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Given $1<a<b<c$ prove $$ \log_a\log_ab+\log_b\log_bc+\log_c\log_ca>0. $$

How to approach problems like this? I tried usual transformations but no help. I guess I have to use characteristic of logarithm function, but I'm not quite sure how to approach it.

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  • $\begingroup$ $a,b,c$ are Reals? or precisely natural numbers? $\endgroup$ – Inceptio Mar 15 '13 at 11:37
  • $\begingroup$ Let $x,y,z$ be the natural logarithms of $a,b,c$. Express the inequality in these terms. $\endgroup$ – Macavity Mar 15 '13 at 12:14
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\begin{align} & \log_{a}{\log_{a}{b}}+\log_{b}{\log_{b}{c}}+\log_{c}{\log_{c}{a}}>0 \\ & \Leftrightarrow \frac{\ln{\ln{b}}-\ln{\ln{a}}}{\ln{a}}+\frac{\ln{\ln{c}}-\ln{\ln{b}}}{\ln{b}}+\frac{\ln{\ln{a}}-\ln{\ln{c}}}{\ln{c}}>0 \\ & \Leftrightarrow \frac{\ln{\ln{b}}}{\ln{a}}+\frac{\ln{\ln{c}}}{\ln{b}}+\frac{\ln{\ln{a}}}{\ln{c}}>\frac{\ln{\ln{a}}}{\ln{a}}+\frac{\ln{\ln{b}}}{\ln{b}}+\frac{\ln{\ln{c}}}{\ln{c}} \end{align}

The last inequality is true by rearrangement inequality since $\ln{\ln{c}}>\ln{\ln{b}}>\ln{\ln{a}}$ and $\frac{1}{\ln{a}}>\frac{1}{\ln{b}}>\frac{1}{\ln{c}}$ and the inequality is strict since the numbers are distinct.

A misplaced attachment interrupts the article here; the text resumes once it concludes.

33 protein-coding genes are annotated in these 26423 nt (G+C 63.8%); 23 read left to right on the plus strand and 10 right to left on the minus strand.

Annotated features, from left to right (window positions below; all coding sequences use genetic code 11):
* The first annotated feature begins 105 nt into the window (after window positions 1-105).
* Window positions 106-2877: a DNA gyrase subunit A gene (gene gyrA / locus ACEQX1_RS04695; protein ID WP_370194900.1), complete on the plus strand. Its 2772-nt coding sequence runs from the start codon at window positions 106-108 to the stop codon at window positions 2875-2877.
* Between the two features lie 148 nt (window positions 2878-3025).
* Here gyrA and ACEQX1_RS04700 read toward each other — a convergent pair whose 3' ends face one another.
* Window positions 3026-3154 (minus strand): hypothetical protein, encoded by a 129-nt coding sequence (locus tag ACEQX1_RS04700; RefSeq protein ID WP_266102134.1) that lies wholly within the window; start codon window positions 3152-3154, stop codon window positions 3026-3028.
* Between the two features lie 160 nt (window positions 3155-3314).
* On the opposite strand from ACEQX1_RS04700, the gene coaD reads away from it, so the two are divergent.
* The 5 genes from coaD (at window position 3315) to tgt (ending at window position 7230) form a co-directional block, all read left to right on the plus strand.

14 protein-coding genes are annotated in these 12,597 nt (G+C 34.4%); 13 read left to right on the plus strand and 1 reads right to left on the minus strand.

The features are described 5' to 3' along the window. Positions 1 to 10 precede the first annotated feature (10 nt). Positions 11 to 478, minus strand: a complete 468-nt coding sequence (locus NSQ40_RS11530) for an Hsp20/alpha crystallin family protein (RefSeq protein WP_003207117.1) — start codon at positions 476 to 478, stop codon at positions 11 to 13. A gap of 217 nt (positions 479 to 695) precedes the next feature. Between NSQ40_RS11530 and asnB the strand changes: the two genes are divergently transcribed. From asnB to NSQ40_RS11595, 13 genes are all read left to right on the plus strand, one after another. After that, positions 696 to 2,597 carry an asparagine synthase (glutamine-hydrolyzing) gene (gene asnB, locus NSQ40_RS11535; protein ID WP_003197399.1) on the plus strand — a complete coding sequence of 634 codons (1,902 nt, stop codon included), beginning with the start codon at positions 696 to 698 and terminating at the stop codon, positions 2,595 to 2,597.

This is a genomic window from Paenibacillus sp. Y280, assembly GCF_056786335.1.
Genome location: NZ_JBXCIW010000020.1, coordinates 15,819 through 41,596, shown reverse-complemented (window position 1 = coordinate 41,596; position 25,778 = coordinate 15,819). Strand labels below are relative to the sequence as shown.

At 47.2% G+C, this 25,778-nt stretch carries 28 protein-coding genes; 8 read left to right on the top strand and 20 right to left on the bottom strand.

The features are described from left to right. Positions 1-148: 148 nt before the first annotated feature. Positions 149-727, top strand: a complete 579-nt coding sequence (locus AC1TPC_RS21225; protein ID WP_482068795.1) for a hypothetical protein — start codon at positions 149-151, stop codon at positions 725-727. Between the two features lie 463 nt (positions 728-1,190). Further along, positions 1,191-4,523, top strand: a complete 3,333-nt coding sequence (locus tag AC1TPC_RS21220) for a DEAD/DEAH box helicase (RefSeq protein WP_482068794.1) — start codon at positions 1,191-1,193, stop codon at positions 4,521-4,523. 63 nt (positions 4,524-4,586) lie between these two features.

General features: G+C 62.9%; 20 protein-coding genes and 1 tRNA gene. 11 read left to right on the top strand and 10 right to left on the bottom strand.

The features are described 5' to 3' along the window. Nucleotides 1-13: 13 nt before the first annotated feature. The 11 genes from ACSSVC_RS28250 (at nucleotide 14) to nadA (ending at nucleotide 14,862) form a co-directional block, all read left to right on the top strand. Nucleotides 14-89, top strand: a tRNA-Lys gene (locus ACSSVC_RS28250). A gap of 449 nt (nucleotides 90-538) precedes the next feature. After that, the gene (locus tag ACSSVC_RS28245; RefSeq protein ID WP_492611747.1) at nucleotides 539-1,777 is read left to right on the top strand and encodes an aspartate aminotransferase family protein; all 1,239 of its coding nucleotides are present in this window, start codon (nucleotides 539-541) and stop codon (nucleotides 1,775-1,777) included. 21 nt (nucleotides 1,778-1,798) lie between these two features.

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  • $\begingroup$ Could you please explain how do you obtain $ \frac{ln(ln(b)) - ln(ln(a))}{ln a} $ from $ \log_a(log_a(b))$ ? Thanks :) $\endgroup$ – GniruT Oct 24 '15 at 11:30
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Let us use the property of $log$.
We know that $\log_a b = \frac{\log_{10} b}{\log_{10}a}$.

If we apply that in your problem, we end up with $$\frac{\log_{10}b}{(\log_{10}a)^2}+\frac{\log_{10}c}{(\log_{10}b)^2}+\frac{\log_{10}a}{(\log_{10}c)^2} $$

Now we can able to see that the quantity is $>0$

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  • $\begingroup$ But $\log_{a}{\log_{a}{b}}=\frac{\log{\log{b}}-\log{\log{a}}}{\log{a}}$ $\endgroup$ – Ivan Loh Mar 15 '13 at 12:23
  • $\begingroup$ @IvanLoh im not sure how to proceed with that identity. $\endgroup$ – Learner Mar 15 '13 at 12:27

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